2012 Toyota Venza Road Test Review

Trevor Hofmann - CAP staff
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Published on July 12, 2012

Published on July 12, 2012

Published on July 12, 2012

Published on July 12, 2012

The Venza is a real style leader in the midsize crossover segment. (Photo: Trevor Hofmann, Canadian Auto Press)

Published on July 12, 2012

Published on July 12, 2012

With a wide stance the Venza handles corners well. (Photo: Trevor Hofmann, Canadian Auto Press)

Published on July 12, 2012

Published on July 12, 2012

Published on July 12, 2012

Published on July 12, 2012

Published on July 12, 2012

Published on July 12, 2012

Published on July 12, 2012

Published on July 12, 2012

Published on July 12, 2012

Published on July 12, 2012

Published on July 12, 2012

Published on July 12, 2012

Published on July 12, 2012

Published on July 12, 2012

Published on July 12, 2012

Published on July 12, 2012

Published on July 12, 2012

Upscale interior will wow you! (Photo: Trevor Hofmann, Canadian Auto Press)

Published on July 12, 2012

Published on July 12, 2012

Published on July 12, 2012

Published on July 12, 2012

Published on July 12, 2012

Published on July 12, 2012

Published on July 12, 2012

Published on July 12, 2012

Published on July 12, 2012

Published on July 12, 2012

Published on July 12, 2012

Published on July 12, 2012

Fully loaded Venza delivers premium-like features. (Photo: Trevor Hofmann, Canadian Auto Press)

Published on July 12, 2012

Published on July 12, 2012

Published on July 12, 2012

Published on July 12, 2012

Published on July 12, 2012

Published on July 12, 2012

Published on July 12, 2012

Published on July 12, 2012

Published on July 12, 2012

Smart spot for stowing a phone. The sliding bin lid connects through to various plugs below. (Photo: Trevor Hofmann, Canadian Auto Press)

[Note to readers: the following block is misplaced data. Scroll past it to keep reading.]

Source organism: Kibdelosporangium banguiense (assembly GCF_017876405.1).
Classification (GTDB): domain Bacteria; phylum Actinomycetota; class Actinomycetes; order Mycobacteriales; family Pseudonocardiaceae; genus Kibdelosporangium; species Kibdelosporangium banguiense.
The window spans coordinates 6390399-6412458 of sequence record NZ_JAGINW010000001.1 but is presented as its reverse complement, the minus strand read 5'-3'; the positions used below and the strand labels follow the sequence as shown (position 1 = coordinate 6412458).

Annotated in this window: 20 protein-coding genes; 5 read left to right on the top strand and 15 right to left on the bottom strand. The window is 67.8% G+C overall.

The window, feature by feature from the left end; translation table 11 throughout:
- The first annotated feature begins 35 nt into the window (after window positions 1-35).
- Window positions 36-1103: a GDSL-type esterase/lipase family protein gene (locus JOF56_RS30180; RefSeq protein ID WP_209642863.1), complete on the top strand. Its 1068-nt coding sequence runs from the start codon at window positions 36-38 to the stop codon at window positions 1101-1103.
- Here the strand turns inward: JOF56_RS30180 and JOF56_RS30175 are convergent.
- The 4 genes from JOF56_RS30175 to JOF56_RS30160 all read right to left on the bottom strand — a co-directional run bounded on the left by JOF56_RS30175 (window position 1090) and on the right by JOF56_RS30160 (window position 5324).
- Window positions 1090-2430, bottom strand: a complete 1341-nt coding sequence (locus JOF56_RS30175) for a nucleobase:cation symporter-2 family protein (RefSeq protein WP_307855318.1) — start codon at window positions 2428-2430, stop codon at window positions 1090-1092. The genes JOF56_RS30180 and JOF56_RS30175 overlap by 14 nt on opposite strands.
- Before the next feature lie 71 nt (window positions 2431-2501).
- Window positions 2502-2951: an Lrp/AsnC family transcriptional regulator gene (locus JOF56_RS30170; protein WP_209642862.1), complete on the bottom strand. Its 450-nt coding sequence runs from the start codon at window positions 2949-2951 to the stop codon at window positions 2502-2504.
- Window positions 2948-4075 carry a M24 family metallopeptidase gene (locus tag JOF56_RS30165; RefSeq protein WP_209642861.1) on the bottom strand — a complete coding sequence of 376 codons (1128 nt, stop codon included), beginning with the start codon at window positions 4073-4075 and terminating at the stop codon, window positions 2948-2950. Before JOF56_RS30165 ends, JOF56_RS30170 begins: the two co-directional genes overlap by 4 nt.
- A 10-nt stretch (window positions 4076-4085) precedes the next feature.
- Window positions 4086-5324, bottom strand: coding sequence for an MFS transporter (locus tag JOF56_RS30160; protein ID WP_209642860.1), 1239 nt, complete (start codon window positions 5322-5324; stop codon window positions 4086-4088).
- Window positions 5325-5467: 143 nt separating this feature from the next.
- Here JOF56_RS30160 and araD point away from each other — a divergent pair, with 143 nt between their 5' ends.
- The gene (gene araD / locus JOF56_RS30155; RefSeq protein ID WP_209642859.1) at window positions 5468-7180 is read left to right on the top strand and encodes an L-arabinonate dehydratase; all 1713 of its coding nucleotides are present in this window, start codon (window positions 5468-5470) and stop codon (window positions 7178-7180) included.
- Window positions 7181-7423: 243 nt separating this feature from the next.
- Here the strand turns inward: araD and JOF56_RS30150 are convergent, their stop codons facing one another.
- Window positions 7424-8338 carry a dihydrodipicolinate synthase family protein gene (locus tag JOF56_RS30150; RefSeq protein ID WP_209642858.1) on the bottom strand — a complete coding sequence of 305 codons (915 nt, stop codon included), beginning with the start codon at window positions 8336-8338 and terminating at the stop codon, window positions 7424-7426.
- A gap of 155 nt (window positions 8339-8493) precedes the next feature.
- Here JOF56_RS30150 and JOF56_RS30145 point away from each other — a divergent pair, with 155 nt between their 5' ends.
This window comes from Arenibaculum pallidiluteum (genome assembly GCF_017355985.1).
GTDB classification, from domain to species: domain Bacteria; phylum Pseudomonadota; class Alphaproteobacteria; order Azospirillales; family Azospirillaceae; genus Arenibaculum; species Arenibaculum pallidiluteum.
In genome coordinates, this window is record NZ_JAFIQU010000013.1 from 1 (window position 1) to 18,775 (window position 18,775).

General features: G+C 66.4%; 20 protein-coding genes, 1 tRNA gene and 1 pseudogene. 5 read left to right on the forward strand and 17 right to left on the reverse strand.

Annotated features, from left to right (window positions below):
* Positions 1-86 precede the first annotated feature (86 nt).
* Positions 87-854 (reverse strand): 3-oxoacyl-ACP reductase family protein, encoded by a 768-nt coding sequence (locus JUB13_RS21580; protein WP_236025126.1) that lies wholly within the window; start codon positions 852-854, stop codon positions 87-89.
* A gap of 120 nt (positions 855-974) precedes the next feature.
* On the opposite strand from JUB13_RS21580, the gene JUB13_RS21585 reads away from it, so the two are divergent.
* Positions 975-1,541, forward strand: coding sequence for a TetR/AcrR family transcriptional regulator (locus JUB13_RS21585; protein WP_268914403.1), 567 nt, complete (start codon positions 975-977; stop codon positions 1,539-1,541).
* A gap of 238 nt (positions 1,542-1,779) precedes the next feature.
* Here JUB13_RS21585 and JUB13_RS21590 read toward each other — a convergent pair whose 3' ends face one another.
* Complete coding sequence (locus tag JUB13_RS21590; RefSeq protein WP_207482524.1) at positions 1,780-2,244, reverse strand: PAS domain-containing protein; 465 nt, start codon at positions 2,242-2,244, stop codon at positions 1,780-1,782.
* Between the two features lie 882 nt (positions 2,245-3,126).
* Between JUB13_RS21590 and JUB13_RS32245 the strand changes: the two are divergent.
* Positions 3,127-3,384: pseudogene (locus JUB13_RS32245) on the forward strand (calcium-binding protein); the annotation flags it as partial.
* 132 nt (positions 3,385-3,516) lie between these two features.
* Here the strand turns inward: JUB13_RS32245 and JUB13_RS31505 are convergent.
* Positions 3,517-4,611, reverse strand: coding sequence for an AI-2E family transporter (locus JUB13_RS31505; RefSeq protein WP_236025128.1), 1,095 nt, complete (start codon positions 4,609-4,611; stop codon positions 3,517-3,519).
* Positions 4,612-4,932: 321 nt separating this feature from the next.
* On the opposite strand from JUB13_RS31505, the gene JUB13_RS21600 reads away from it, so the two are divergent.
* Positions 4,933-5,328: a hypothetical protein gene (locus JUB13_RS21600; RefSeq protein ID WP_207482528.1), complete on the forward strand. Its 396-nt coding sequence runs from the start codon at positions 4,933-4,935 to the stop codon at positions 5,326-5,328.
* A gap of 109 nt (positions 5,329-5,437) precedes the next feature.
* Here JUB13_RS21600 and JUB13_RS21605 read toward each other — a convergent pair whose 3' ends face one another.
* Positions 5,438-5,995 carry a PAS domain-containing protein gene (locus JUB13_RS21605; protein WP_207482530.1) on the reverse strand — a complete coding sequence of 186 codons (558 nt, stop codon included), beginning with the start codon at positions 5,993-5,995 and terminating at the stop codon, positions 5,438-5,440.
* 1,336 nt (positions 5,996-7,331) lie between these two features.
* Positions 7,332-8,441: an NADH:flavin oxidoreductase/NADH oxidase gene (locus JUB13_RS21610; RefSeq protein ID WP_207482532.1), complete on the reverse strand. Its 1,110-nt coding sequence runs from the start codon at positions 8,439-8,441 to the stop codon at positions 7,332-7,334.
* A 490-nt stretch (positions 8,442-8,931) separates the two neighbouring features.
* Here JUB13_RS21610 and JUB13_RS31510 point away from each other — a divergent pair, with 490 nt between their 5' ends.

Published on July 12, 2012

Published on July 12, 2012

Published on July 12, 2012

Published on July 12, 2012

Published on July 12, 2012

Published on July 12, 2012

Published on July 12, 2012

Roomy interior is very plush, and the chocolate brown leather piping looks fabulous. (Photo: Trevor Hofmann, Canadian Auto Press)

Published on July 12, 2012

Published on July 12, 2012

Published on July 12, 2012

Published on July 12, 2012

Published on July 12, 2012

Published on July 12, 2012

Published on July 12, 2012

Published on July 12, 2012

Published on July 12, 2012

Published on July 12, 2012

I've gushed on about the Venza in previous reviews, so I'll try to keep my adoration to respectable levels this time around. There are simply some cars that I really like, and while my personal opinions about styling and the way I use a car may have little to do with what you like and your lifestyle, it's hard not to let a bit of my enthusiasm seep through now and then, especially when Toyota makes it even better for 2012.

Let's face it. With fuel prices likely never to return to sub-$1-per-litre levels, smaller more fuel-efficient engines are becoming more popular. Toyota's offered a four-cylinder Venza variant since day one, but until now we couldn't order it along with all of the top-gear goodies that make living with a car special even after the honeymoon is over. For 2012, even the front-wheel drive four-cylinder Venza can be had with the Premium Package, while all-wheel drive models can add the Navigation & JBL Package along with the Touring package for a really spiffed up wagon.

The Premium Package adds two-way heated leather seats with Bentley-like contrasting piping, a handy powered liftgate, a rearview camera, a nice panoramic glass sunroof, and an anti-theft system, while the Navigation & JBL Package adds a fabulous sounding 13-speaker JBL Synthesis audio upgrade with a 6-CD changer, DVD-based navigation system, a larger rearview camera integrated into the infotainment screen, and ultra-useful XM Real-Time Traffic information. Ante up to the Touring package and you'll get a leather-wrapped steering wheel, leather-clad shift knob, satin mahogany woodgrain-style trim, a four-way powered passenger seat, proximity sensing remote and push-button ignition, chrome door handles, and auto-leveling xenon headlamps with automatic high-beam. That's how Toyota outfitted my classy Sunset Bronze Mica painted tester, the Ivory leather seats benefiting from dark chocolate highlights that complemented soft-touch door uppers in the same rich colour.